All inmates had to work in the nearby arms factories. Those who couldn’t work were murdered. Prisoners worked 10-12 hours a day, 6 days a week. Most worked outside of the camp and had to walk to work. To maintain illusions, a band played each morning as they marched out of the camp and when they returned each evening. Every evening the prisoners were counted, so those who died during the day had to be carried back by their fellow prisoners for roll call. Auschwitz’s 45 satellite camps were established to allow prisoners to sleep closer to their work, thereby losing less productive time having to walk to and from each day. The harsh work requirements, combined with poor nutrition and hygiene, led to high death rates.
The warehouses where prisoners sorted through the belongings confiscated from incoming prisoners and the dead were known as Canada. At this time Canada was regarded as a paradise by Poles; it had a reputation as a land of plenty and was a desirable location for Europeans to emigrate to. Working in ‘Canada’ was one of the best jobs to have in the camp. The work was indoors. Sometimes food could be found in people’s belongings. Occasionally the workers smuggled out valuables which they could trade to the Nazi guards in exchange for favours.
Auschwitz was run in a very orderly and efficient manner, supervised by the SS (Schutzstaffel meaning ‘protection squadron’). German doctors, dentists, engineers, and other educated people helped to design and to operate the camp. The day-to-day enforcement of rules and the maintenance of order was handled by kapos, prisoners selected by the SS to be in charge of their assigned groups. Initially, they were recruited only from the criminal population at Auschwitz. In return, they were given special privileges, which increased their chances of surviving. Our guide told us repeatedly that we should not judge these people too harshly, as they were only trying to stay alive.
Prisoners were fed 3 meals a day but the food was so limited and of such poor quality that starvation was the biggest killer in the camp. We saw a picture of an adult woman who was liberated from the camp and who weighed only 25 kilograms (55 pounds) after 4 months in hospital. Another major factor was exposure. Working inside greatly increased one’s chance of survival. In summer, those who worked outside might live a few months – in winter, a few weeks.
Many prisoners were tortured, starved, and executed in Auschwitz I. Barrack Block 11 was reserved for this purpose. Although the guards tried to keep these atrocities quiet, there are no secrets in a small ‘town’, and word got around quickly. On September 3, 1941, the deputy camp commandant experimented on 600 Russian POWs and 250 Polish inmates by gathering them in the basement of Barrack Block 11 and gassing them with Zyklon B, a deadly cyanide-based pesticide. Following this successful test, a small gas chamber and crematorium was established in 1941 by converting an existing bunker. It operated for 1 year and was used to kill 60,000 people before the larger gas chambers were built at Auschwitz II-Birkenau. We walked through this gas chamber. Diane was initially reluctant to enter but decided that it was more important to see what was inside.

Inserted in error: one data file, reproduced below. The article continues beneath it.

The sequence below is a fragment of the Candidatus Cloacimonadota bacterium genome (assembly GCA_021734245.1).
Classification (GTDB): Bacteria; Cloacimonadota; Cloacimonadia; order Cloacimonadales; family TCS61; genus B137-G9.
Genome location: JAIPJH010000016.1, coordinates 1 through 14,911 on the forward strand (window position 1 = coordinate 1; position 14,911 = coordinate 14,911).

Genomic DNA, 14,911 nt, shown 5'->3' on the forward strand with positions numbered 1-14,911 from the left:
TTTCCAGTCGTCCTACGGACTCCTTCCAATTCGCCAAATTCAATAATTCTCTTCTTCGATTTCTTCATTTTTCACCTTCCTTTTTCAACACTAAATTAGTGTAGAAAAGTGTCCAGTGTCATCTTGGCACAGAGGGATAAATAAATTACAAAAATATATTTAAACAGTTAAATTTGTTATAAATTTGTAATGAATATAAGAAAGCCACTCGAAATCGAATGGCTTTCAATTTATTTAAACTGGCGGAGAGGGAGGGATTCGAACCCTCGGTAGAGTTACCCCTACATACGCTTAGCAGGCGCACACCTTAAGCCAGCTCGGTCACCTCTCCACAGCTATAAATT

The first Commandant of Auschwitz between 1940 and 1943 was Rudolf Franz Ferdinand Höss (not to be confused with Rudolf Hess who was Adolf Hitler’s Deputy). Höss lived at Auschwitz I in a villa with his wife and 5 children, about 100 meters from the first gas chamber built there. He claimed that he kept the real purpose of the camp a secret from outsiders for 3 years and did not tell anyone until he shared it with his wife in 1942.
Most of the guards who worked at Auschwitz preferred it to other more dangerous wartime assignments. According to Höss’s diary, after the war many of those involved directly in the killing went mad or committed suicide.
Josef Mengele was among the German doctors at the camp who performed human experiments on prisoners. He was known as ‘The Angel of Death’ for the cruel things he did, particularly to identical twins. Bayer and other pharmaceutical companies also bought prisoners to use as guinea pigs for testing new drugs.